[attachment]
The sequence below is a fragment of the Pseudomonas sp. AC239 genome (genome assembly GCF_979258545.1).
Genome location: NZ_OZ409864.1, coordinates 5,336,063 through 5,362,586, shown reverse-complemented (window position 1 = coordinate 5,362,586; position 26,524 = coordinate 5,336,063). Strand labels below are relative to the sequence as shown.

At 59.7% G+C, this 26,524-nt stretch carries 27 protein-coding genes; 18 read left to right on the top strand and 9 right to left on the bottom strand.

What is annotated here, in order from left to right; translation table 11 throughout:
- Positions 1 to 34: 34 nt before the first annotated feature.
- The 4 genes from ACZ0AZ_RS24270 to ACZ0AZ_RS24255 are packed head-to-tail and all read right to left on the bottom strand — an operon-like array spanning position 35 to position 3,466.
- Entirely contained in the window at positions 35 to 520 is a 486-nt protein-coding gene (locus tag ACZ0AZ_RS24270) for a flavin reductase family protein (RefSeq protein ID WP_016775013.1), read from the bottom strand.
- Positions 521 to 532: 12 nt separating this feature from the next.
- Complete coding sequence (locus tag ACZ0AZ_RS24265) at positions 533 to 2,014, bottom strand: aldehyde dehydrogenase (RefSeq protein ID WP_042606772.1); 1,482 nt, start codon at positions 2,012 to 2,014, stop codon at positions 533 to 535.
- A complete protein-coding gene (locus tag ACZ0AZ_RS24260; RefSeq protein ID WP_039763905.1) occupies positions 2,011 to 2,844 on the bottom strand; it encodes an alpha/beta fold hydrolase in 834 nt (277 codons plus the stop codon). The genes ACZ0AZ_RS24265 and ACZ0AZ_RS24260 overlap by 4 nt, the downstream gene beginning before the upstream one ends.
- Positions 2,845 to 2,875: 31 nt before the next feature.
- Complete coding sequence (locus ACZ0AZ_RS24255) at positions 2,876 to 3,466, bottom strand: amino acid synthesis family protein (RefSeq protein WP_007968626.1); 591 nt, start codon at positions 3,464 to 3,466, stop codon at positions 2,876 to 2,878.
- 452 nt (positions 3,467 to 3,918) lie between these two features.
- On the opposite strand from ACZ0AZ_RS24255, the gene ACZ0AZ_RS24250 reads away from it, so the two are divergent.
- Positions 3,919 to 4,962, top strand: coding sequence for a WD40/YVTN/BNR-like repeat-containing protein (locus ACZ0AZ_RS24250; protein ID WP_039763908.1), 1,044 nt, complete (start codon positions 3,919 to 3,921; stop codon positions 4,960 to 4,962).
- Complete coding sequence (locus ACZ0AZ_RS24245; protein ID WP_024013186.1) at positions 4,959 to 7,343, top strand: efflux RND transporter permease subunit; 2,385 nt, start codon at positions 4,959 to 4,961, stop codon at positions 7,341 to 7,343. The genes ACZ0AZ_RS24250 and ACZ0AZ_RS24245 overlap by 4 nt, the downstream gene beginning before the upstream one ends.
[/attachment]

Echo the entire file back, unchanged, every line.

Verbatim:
The sequence below is a fragment of the Pseudomonas sp. AC239 genome (genome assembly GCF_979258545.1).
Genome location: NZ_OZ409864.1, coordinates 5,336,063 through 5,362,586, shown reverse-complemented (window position 1 = coordinate 5,362,586; position 26,524 = coordinate 5,336,063). Strand labels below are relative to the sequence as shown.

At 59.7% G+C, this 26,524-nt stretch carries 27 protein-coding genes; 18 read left to right on the top strand and 9 right to left on the bottom strand.

What is annotated here, in order from left to right; translation table 11 throughout:
- Positions 1 to 34: 34 nt before the first annotated feature.
- The 4 genes from ACZ0AZ_RS24270 to ACZ0AZ_RS24255 are packed head-to-tail and all read right to left on the bottom strand — an operon-like array spanning position 35 to position 3,466.
- Entirely contained in the window at positions 35 to 520 is a 486-nt protein-coding gene (locus tag ACZ0AZ_RS24270) for a flavin reductase family protein (RefSeq protein ID WP_016775013.1), read from the bottom strand.
- Positions 521 to 532: 12 nt separating this feature from the next.
- Complete coding sequence (locus tag ACZ0AZ_RS24265) at positions 533 to 2,014, bottom strand: aldehyde dehydrogenase (RefSeq protein ID WP_042606772.1); 1,482 nt, start codon at positions 2,012 to 2,014, stop codon at positions 533 to 535.
- A complete protein-coding gene (locus tag ACZ0AZ_RS24260; RefSeq protein ID WP_039763905.1) occupies positions 2,011 to 2,844 on the bottom strand; it encodes an alpha/beta fold hydrolase in 834 nt (277 codons plus the stop codon). The genes ACZ0AZ_RS24265 and ACZ0AZ_RS24260 overlap by 4 nt, the downstream gene beginning before the upstream one ends.
- Positions 2,845 to 2,875: 31 nt before the next feature.
- Complete coding sequence (locus ACZ0AZ_RS24255) at positions 2,876 to 3,466, bottom strand: amino acid synthesis family protein (RefSeq protein WP_007968626.1); 591 nt, start codon at positions 3,464 to 3,466, stop codon at positions 2,876 to 2,878.
- 452 nt (positions 3,467 to 3,918) lie between these two features.
- On the opposite strand from ACZ0AZ_RS24255, the gene ACZ0AZ_RS24250 reads away from it, so the two are divergent.
- Positions 3,919 to 4,962, top strand: coding sequence for a WD40/YVTN/BNR-like repeat-containing protein (locus ACZ0AZ_RS24250; protein ID WP_039763908.1), 1,044 nt, complete (start codon positions 3,919 to 3,921; stop codon positions 4,960 to 4,962).
- Complete coding sequence (locus ACZ0AZ_RS24245; protein ID WP_024013186.1) at positions 4,959 to 7,343, top strand: efflux RND transporter permease subunit; 2,385 nt, start codon at positions 4,959 to 4,961, stop codon at positions 7,341 to 7,343. The genes ACZ0AZ_RS24250 and ACZ0AZ_RS24245 overlap by 4 nt, the downstream gene beginning before the upstream one ends.